This is the third year in a row where some of the Salsa Crew have headed down to partake in the gravel gorging that is the Dirty Kanza 200. Here's a bit about the bikes that this year's Dirty Five are riding.
Dirty One: Tim Ek
The bike I've chosen for the 2012 Dirty Kanza is a Salsa prototype. I chose this bike with versatility and comfort in mind. I know this machine is capable of "all day" miles, without beating up the rider over the rough flint rock of Kansas. This race has proven to deliver suffering to its riders in monumental doses. I'm going to do what I can to minimize that suffering, and this prototype will do just that.
Dirty Two: Jason Gaikowski
This year I am riding a prototype Salsa Ti gravel rig. The choice really came down to this bike and my Salsa Fargo Ti. Either bike would be a great choice for the DK200. The Fargo gives the option for fatter tires to add an element of late-day comfort versus the Prototype's narrower tires and more aggressive geometry. Comfort versus speed. My plan has been to run the Fargo - but with the forecast calling for cooler weather and less wind than the past few years, I think the speeds will be a bit higher and put more of a premium on speed. And besides - I'm anxiousto put this prototype through the torture test that only the Flint Hills can offer.
The basic setup is pretty straightforward: 'Cross gearing, low-profile carbon wheels, an aero-bar for long lonely sections, a Revelate Tangle bag for carrying foodstuffs, and a small voodoo charm to ward away flats!
Dirty Three: Kelly MacWilliams
I’m looking forward to my rookie year at the notorious DK200. My goal for a race of this length is simple…FINISH. While some seek a podium spot, for me this is simply a personal challenge to ride 200 miles in a single push, to test the legs and head, and see what the DK200 is dishing out.
My bike of choice has changed this month after spending the last three weeks testing a new Salsa prototype while touring in Japan. There she delivered on every surface, from touring pavement and gravel, and some unexpected (and meaty) mountain terrain.
Setup changes: Panniers and racks will be ditched for frame and tank bags, tires will be slightly larger (double-wall touring), a computer and lights will be added, and the rest is as is.
Dirty Four: Joe Meiser
This year I’ll be riding my trusty Fargo Ti prototype. This is a special bike that was custom built without mounts for bottles or racks of any type knowing full well that I would only ever use frame bags on it. I’m running tubeless, proven, WTB Nanoraptors for comfort and durability (or so I hope) on the rock of the Flint Hills. My goal is to have fun, finish, and enjoy the serenity of simply riding.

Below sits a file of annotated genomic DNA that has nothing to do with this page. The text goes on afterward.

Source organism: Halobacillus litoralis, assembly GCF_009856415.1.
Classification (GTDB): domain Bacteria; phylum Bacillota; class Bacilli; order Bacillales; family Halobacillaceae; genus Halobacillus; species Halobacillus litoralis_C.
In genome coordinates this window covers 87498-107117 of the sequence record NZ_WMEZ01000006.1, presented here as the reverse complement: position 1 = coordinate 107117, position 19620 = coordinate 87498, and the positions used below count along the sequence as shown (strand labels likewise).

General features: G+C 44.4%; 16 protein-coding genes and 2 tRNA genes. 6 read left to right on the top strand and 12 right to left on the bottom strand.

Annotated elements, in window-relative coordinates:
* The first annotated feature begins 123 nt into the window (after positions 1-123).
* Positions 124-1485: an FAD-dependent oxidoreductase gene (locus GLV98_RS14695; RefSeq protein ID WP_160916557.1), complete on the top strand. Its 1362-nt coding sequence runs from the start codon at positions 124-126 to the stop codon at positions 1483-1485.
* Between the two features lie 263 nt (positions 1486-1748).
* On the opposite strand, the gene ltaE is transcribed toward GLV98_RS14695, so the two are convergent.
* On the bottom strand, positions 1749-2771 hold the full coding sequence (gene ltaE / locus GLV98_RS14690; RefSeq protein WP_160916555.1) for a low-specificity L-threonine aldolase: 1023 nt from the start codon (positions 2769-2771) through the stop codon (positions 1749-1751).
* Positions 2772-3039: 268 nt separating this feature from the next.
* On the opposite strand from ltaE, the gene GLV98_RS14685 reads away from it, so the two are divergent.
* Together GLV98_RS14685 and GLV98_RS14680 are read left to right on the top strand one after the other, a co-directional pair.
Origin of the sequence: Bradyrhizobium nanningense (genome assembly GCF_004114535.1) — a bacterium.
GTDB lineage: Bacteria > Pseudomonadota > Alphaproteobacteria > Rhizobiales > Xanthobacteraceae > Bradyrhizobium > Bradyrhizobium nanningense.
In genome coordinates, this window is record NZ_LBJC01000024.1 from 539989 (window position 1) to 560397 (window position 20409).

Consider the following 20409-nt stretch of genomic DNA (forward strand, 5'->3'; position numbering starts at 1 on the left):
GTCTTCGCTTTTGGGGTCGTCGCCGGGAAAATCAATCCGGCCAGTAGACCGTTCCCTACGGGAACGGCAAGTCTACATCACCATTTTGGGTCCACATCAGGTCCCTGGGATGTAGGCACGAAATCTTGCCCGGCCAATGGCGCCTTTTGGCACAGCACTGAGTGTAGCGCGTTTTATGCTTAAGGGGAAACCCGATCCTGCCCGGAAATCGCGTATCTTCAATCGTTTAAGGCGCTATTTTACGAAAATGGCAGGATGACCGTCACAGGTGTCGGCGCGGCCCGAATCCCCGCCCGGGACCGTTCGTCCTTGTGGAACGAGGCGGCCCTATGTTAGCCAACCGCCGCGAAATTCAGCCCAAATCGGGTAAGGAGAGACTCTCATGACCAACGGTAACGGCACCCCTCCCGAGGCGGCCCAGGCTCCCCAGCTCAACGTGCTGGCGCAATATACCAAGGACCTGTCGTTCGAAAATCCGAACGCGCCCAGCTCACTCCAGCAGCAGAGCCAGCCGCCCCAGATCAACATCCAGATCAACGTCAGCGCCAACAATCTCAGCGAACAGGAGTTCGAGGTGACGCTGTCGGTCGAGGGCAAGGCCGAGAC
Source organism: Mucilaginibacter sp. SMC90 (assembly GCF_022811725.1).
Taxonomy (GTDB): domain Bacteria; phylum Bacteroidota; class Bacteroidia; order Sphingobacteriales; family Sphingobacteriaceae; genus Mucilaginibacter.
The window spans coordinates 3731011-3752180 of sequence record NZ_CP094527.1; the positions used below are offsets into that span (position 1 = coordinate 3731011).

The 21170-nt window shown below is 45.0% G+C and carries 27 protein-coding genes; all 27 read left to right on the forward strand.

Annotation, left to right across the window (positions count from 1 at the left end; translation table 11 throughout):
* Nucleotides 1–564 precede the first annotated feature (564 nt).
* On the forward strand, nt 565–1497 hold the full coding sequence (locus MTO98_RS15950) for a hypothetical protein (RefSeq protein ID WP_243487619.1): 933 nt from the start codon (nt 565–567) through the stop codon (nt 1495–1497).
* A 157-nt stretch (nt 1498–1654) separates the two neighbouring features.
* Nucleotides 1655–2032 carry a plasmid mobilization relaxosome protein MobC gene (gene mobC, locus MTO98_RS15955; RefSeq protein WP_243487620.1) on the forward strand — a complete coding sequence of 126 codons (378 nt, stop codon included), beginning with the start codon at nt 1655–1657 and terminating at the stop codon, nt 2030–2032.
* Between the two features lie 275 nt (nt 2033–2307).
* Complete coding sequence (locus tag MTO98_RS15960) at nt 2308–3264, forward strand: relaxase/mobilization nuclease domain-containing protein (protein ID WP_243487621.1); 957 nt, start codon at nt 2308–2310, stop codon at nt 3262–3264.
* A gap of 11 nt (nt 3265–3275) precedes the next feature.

While this bike was built and is shown outfitted for bikepacking on forest roads and trails, stripped down it makes a comfortable gravel machine. It is built for comfort and the speed necessary to successfully finish the DK. The only variables are the weather and the rider.
Dirty Five: Sean 'Mailman' Mailen
I’ll be sticking with my Almanzo Royal 162 winning steed, the La Cruz Ti. She delivered me to the line for one win this year…maybe she can do two. This really is my go-to machine for almost anything: daily commuting, gravel rides, wet March hammer rides, Dairy Queen runs, and finally gravel races. Every once in awhile I get it out at a 'cross race too.
The great feel and responsiveness of Ti makes for a sweet race frame. I’ll outfit the bike with my normal custom frame bag and Gas Tank for the Dirty Kanza. They have worked solidly over the years and are essential in long races like this or the Trans-Iowa. Being able to carry a 100oz Camelbak bladder, plus food and extra clothing on the frame is essential to finishing well. I’ve found my Gas Tank also really helps me eat when trying to orchestrate riding and eating on gravel roads. I’ll be running the same aero bars I was using for the Almanzo Royal 162 because I really like being able to relax my upper body and get in a nice aero position on the flatter parts of a race.
Finally, I had to make a choice between the super nice HED Ardennes CLs I just won at the Almanzo (thanks Chris and HED!) or the Easton wheels I’ve run forever. The Easton Velo IIs probably have the most miles of any wheelset I have but for good reason, they are solid and don’t give me any problems. Sure I replace bearings every year after Trans-Iowa, but it is the Trans-Iowa afterall. I’ll probably replace them with the HEDs at the end of the year but until then I’m rolling on the Eastons.
So, as you can see, nothing flashy here. I’m going after durability and reliability. The longer the race the more these rise to the top as the most important factors. Overall, my setup has been refined mile after mile on gravel rides and races and it works well for me. It’s not the most comfortable, but I’m not looking for comfort, I’m looking to do my best, and this setup allows me the chance to win. Winning isn’t the main thing, let me assure you. In the end it’s about exploring something new. But it sure is nice when a win happens.
Good luck to the Dirty Five and all the participants in the 2012 Dirty Kanza. Use your heads, legs, and hearts and ride safe out there in the Flint Hills of Kansas!
Share this post: Tweet
I love being outside. I prefer to ride on dirt. Or snow. If I was born a hundred years earlier I might have been a polar explorer. There's a great natural world out there to see, smell, taste, listen to, and experience. Life slows down out there and the distractions we've created will disappear if you let them. Give me a backpack and let me go.